In these economic times, retailers and manufacturers are pursuing opportunities in many arenas, although these opportunities are not as readily apparent as they once were. The continued need to grow sales in a saturated, and perhaps declining, landscape where traditional technology growth levels are no longer realistic is forcing those retailers and manufacturers with foresight into more granular views of the world. That’s because, particularly in today’s challenging environment, opportunities are not always apparent at the national level. To find the bright spots – and there are bright spots – you need to drill down.
Local market dynamics can differ radically from what’s happening at the national level in several ways. In some instances, this is due to differences in consumer preferences. In others, it is the mix of competitors or retailers you see when looking at a local level versus a national level. There are often fairly powerful competitors in a given market that are far too small to appear at a national level. Pricing can also vary widely from market to market. For example, the average selling price of a 46-inch television in San Francisco was $1,533 in May, while in Los Angeles it was $1,399.
Another important measure is the quality of the stores. For example, if a manufacturer or retailer in market “A” is doing $500,000 in business and $5 million in market “B,” it might seem that market “B” is performing better. But, what if we knew that market “A” had $10 million in total category sales while market “B” had $200 million? Market “A” is actually a much more productive market for that retailer or brand than market “B.”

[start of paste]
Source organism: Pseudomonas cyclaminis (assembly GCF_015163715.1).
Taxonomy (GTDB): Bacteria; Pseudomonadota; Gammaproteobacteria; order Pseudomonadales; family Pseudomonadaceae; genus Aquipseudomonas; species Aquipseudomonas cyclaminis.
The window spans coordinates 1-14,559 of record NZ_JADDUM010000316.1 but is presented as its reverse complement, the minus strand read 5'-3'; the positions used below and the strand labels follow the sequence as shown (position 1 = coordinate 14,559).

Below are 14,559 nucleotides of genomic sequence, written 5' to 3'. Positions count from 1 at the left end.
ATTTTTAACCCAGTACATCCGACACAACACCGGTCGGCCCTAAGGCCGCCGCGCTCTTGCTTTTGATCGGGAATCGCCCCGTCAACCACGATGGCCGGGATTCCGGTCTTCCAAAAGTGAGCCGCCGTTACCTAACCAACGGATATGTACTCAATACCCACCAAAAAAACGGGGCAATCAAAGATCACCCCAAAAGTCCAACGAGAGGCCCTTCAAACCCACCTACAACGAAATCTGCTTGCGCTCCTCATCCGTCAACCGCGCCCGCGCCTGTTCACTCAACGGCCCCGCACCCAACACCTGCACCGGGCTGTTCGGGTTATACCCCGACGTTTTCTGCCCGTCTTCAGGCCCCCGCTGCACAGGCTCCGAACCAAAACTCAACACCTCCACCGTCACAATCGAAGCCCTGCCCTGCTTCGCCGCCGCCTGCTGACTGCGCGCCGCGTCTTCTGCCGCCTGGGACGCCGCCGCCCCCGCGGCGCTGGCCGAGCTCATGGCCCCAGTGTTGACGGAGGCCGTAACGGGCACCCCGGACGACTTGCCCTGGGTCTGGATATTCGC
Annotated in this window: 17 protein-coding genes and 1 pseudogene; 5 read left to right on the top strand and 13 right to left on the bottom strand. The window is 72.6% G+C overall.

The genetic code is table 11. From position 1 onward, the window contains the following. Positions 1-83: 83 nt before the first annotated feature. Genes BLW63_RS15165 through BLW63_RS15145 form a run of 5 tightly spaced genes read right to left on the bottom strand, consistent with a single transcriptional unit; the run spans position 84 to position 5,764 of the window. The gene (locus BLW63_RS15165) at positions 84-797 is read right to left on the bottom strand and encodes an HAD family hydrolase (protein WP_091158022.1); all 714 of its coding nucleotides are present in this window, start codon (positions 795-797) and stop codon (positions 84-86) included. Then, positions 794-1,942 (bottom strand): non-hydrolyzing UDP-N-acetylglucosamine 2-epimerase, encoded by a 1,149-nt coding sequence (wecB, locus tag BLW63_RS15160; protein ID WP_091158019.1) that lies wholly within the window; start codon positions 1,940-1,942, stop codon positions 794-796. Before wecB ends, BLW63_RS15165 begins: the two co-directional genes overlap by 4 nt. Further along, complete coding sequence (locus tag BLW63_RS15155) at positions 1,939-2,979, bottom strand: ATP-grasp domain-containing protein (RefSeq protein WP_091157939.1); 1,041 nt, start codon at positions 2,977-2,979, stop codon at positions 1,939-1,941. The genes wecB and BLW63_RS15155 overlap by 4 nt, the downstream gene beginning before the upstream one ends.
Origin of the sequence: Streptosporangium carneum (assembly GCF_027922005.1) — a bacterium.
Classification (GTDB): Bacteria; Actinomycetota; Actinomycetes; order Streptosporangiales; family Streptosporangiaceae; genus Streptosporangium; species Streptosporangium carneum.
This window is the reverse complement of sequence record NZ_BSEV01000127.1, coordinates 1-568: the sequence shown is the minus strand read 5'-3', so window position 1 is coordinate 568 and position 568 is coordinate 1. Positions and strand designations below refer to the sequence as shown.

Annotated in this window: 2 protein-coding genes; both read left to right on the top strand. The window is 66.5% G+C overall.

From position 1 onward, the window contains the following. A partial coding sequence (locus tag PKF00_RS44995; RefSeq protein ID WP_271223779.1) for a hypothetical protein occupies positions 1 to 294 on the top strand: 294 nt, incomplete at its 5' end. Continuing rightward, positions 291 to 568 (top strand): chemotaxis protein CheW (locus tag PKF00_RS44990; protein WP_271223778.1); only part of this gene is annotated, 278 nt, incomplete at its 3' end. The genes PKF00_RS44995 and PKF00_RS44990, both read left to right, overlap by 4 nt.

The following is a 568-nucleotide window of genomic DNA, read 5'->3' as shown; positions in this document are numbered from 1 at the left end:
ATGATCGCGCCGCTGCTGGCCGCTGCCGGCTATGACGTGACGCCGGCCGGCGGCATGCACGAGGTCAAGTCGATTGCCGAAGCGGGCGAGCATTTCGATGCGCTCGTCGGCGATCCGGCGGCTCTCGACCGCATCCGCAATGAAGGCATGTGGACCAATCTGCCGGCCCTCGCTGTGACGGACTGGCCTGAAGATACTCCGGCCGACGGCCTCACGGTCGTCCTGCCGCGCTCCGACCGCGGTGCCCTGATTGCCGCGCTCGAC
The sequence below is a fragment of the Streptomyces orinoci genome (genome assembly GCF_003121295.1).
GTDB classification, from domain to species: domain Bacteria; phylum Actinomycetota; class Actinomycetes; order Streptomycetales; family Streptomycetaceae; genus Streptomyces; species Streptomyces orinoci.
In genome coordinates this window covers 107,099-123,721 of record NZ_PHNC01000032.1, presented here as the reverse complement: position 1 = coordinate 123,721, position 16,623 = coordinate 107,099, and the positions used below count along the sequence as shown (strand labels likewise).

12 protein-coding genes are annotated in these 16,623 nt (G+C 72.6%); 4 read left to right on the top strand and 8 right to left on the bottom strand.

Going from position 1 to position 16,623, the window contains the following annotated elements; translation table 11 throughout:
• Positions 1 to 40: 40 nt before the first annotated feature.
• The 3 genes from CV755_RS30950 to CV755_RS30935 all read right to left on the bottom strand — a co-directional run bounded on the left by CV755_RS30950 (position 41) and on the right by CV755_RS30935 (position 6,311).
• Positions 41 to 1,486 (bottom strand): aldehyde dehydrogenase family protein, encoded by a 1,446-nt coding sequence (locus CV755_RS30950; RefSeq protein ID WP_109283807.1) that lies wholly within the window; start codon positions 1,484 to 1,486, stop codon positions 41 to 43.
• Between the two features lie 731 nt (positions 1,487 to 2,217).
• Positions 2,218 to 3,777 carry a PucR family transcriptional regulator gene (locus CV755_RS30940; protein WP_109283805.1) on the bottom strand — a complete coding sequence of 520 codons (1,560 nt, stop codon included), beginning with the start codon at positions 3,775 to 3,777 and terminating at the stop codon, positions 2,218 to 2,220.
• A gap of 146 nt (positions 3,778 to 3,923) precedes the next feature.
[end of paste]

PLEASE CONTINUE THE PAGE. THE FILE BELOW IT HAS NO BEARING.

So what does this mean for being successful in today’s world? Marketers should focus on seeking opportunities to view the world from new and different angles, look at different demographics and customer opportunities, seek out new retailer or manufacturer partnerships, and mine for growth in regional and local market variations.
The key is establishing marketplace views to spot potential opportunities at various geographic levels and to quickly identify which level optimizes efficiency and impact. Smart decision makers will accomplish this through an analysis of several levels – national, regional market, and store, while maintaining an understanding of the cost of action at each level.
Stephen Baker is industry analysis VP at The NPD Group (www.npd.com) and can be reached at (703) 376-6224 or firstname.lastname@example.org. Follow Stephen on NPD’s blog. Follow NPD on Twitter: www.twitter.com/npdtech.